Softball rules in Edmonton to be made more inclusive for transgender players

Photo from olympic.ca
  • Pete HoweEdmonton ll, a businessman and a coach, resigned as a coach for a community softball team in Edmonton, capital city of Canada’s Alberta province, when he learned that a transgender friend of his stepdaughter was not allowed to join the McLeod Royals team.
  • They were required by sports officials to present evidence that the 15-year-old underwent gender change before she could join the Edmonton girls team.
  • The Canadian government has included gender identity and expression as part of the country’s human rights code last year.

The rules governing the sports of softball in a Canadian city will be updated to be more inclusive for transgender players.

The move came on the heels of a coach who quit from his job upon learning that a 15-year-old transgender athlete would only be allowed to play after presenting a medical proof of sex reassignment surgery.

Gender change requirement

According to the transgender news article by Edmonton Sun published on March 21, Pete Howell, a businessman, resigned as a coach for a community softball team in Edmonton, capital city of Canada’s Alberta province, when he learned that a transgender friend of his stepdaughter was not allowed to join the McLeod Royals team.

They were required by sports officials to present evidence that the 15-year-old underwent gender change before she could join the Edmonton girls team.

Howell was about to prepare for the next season, but was shocked after being notified of the requirement.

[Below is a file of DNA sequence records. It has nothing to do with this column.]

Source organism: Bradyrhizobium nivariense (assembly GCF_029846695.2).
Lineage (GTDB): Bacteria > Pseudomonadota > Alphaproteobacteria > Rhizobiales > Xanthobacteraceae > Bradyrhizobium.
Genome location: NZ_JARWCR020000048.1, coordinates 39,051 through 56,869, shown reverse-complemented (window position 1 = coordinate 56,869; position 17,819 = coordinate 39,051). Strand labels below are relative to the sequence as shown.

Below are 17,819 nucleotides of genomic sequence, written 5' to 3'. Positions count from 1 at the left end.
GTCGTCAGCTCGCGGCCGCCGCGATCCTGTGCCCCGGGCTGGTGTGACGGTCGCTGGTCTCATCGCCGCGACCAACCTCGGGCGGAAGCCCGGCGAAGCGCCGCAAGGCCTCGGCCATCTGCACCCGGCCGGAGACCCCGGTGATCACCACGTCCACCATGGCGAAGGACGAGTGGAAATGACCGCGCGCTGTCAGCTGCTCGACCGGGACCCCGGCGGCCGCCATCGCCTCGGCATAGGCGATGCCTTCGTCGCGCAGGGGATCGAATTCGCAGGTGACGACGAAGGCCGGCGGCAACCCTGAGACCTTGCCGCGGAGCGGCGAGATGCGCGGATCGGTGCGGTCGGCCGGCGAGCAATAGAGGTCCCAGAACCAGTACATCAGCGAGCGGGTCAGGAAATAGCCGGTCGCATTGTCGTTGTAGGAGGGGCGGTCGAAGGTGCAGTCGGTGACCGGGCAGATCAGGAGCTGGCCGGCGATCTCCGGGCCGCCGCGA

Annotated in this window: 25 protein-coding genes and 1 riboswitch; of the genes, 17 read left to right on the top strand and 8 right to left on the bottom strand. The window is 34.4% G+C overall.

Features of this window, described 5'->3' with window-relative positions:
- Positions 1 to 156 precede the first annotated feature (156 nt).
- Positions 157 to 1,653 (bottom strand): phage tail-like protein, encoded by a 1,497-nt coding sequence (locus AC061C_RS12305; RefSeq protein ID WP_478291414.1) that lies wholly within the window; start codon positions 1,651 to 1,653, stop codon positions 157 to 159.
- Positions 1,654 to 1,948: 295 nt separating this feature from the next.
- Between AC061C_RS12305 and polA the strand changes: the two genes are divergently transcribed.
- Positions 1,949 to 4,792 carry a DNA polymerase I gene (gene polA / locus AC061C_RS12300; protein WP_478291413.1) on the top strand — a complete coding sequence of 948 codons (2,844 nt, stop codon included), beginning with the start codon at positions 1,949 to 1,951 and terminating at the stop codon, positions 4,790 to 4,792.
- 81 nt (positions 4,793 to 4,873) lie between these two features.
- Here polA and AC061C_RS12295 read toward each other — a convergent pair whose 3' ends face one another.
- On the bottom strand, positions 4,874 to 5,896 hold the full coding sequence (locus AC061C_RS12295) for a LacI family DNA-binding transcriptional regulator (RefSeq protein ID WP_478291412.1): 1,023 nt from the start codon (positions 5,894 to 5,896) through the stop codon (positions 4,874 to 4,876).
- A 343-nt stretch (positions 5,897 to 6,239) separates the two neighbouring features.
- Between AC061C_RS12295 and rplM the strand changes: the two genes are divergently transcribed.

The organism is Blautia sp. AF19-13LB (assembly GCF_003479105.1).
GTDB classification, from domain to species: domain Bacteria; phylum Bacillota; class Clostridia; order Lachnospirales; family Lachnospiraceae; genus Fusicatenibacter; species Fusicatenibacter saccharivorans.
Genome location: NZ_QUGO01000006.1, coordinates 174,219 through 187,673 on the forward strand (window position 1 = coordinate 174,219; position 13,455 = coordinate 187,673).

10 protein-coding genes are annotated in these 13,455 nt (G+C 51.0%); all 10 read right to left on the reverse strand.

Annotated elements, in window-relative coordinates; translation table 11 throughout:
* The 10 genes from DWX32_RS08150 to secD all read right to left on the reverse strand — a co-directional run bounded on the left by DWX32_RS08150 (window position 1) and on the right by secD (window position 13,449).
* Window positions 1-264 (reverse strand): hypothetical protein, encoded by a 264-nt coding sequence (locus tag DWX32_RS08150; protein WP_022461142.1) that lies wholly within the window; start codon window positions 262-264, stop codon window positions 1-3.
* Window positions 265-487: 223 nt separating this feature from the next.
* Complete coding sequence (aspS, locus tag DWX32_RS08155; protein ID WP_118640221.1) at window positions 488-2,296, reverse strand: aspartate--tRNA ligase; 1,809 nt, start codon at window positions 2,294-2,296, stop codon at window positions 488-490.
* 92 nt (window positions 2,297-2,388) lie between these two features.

“I have three kids I signed up in the same league and they weren’t singled out. They weren’t asked questions like that,” Howell said.

He criticized the city’s rules regarding transgender athletes, saying, “Technically not all kids can play — as much as they talk about it — without being put to the side and having to jump through a bunch of hoops.”

Moreover, he pointed out that the league was not the Olympics, but a community-level tournament.

Outdated and illegal

Howell went on to complain about the said rule, claiming that other parents have chosen to voice out their concerns. While the issue was being debated, the girl decided to no longer pursue in joining the team.

For Howell, that was the last straw and decided to resign from the post.

“I just said, ‘You know what? Good luck, I don’t want to be part of this,'” he said.

The controversy caught the attention of Hugh Mitchener, chief executive officer with Softball Canada in Ottawa. He explained that only after the complaints were lodged they learned that the rules of the organization were actually outdated and illegal.

“I checked with our lawyer and he said, ‘Yep. It’s no longer compliant. You need to change it'” he stated. “I checked with our lawyer and he said, ‘Yep. It’s no longer compliant. You need to change it.”‘

New rules

The Canadian government has included gender identity and expression as part of the country’s human rights code last year.

According to Mitchener, new rules were drafted and pending for the sport’s board approval. If passed, transgender athletes would be able to be part of the team they self-identity with. Softball groups in provinces that have the old policy were being notified about the updates for the upcoming season.

“I regret that it’s inconvenienced anybody,” he said. “I expect that this will make it a lot more comfortable for transgender players to compete in softball.”

The Edmonton Youth Softball Association, through its president, Tom Clooney, said that they trust that the national and provincial associations would stay on top of the policies and the law.

Clooney also said that the Edmonton association is in discussion with lawyers and LGBT groups to draft new transgender policies in order to guarantee participants will feel safe, accepted, and have fun.

Via

About Maki 180 Articles
Trans advocate, beauty queen, model, runner. Marketing director of myladyboydate.com and mytranssexualdate.com.

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